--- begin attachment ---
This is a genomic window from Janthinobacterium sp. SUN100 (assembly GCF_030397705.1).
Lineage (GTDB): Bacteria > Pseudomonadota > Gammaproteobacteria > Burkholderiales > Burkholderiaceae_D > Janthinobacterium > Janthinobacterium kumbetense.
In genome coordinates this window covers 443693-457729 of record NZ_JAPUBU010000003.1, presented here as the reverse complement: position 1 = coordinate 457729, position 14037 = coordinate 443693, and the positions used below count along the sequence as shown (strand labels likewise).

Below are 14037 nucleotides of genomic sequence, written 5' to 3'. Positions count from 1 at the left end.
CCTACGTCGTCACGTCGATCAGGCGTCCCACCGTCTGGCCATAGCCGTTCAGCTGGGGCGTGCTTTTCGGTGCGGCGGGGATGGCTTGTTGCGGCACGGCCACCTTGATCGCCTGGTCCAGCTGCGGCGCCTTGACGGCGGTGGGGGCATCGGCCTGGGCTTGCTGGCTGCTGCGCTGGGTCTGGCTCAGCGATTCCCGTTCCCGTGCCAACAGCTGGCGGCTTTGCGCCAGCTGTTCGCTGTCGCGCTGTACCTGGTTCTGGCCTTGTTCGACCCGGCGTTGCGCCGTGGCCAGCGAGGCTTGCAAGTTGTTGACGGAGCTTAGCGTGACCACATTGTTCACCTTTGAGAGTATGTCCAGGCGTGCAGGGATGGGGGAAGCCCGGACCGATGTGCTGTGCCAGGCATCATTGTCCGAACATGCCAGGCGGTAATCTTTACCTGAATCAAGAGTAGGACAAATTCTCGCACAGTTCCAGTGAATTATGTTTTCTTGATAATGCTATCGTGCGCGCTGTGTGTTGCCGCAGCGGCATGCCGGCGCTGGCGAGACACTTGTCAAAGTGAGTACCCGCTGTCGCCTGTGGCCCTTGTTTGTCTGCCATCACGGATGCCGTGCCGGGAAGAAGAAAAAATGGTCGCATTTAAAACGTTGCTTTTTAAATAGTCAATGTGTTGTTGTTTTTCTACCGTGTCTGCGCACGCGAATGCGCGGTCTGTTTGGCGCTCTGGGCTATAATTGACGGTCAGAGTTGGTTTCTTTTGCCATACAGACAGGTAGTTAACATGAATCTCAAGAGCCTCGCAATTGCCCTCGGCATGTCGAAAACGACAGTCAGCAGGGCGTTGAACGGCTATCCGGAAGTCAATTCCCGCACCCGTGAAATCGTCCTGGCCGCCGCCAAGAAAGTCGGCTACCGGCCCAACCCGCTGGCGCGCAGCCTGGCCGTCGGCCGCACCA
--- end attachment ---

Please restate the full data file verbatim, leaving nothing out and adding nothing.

This is a genomic window from Janthinobacterium sp. SUN100 (assembly GCF_030397705.1).
Lineage (GTDB): Bacteria > Pseudomonadota > Gammaproteobacteria > Burkholderiales > Burkholderiaceae_D > Janthinobacterium > Janthinobacterium kumbetense.
In genome coordinates this window covers 443693-457729 of record NZ_JAPUBU010000003.1, presented here as the reverse complement: position 1 = coordinate 457729, position 14037 = coordinate 443693, and the positions used below count along the sequence as shown (strand labels likewise).

Below are 14037 nucleotides of genomic sequence, written 5' to 3'. Positions count from 1 at the left end.
CCTACGTCGTCACGTCGATCAGGCGTCCCACCGTCTGGCCATAGCCGTTCAGCTGGGGCGTGCTTTTCGGTGCGGCGGGGATGGCTTGTTGCGGCACGGCCACCTTGATCGCCTGGTCCAGCTGCGGCGCCTTGACGGCGGTGGGGGCATCGGCCTGGGCTTGCTGGCTGCTGCGCTGGGTCTGGCTCAGCGATTCCCGTTCCCGTGCCAACAGCTGGCGGCTTTGCGCCAGCTGTTCGCTGTCGCGCTGTACCTGGTTCTGGCCTTGTTCGACCCGGCGTTGCGCCGTGGCCAGCGAGGCTTGCAAGTTGTTGACGGAGCTTAGCGTGACCACATTGTTCACCTTTGAGAGTATGTCCAGGCGTGCAGGGATGGGGGAAGCCCGGACCGATGTGCTGTGCCAGGCATCATTGTCCGAACATGCCAGGCGGTAATCTTTACCTGAATCAAGAGTAGGACAAATTCTCGCACAGTTCCAGTGAATTATGTTTTCTTGATAATGCTATCGTGCGCGCTGTGTGTTGCCGCAGCGGCATGCCGGCGCTGGCGAGACACTTGTCAAAGTGAGTACCCGCTGTCGCCTGTGGCCCTTGTTTGTCTGCCATCACGGATGCCGTGCCGGGAAGAAGAAAAAATGGTCGCATTTAAAACGTTGCTTTTTAAATAGTCAATGTGTTGTTGTTTTTCTACCGTGTCTGCGCACGCGAATGCGCGGTCTGTTTGGCGCTCTGGGCTATAATTGACGGTCAGAGTTGGTTTCTTTTGCCATACAGACAGGTAGTTAACATGAATCTCAAGAGCCTCGCAATTGCCCTCGGCATGTCGAAAACGACAGTCAGCAGGGCGTTGAACGGCTATCCGGAAGTCAATTCCCGCACCCGTGAAATCGTCCTGGCCGCCGCCAAGAAAGTCGGCTACCGGCCCAACCCGCTGGCGCGCAGCCTGGCCGTCGGCCGCACCA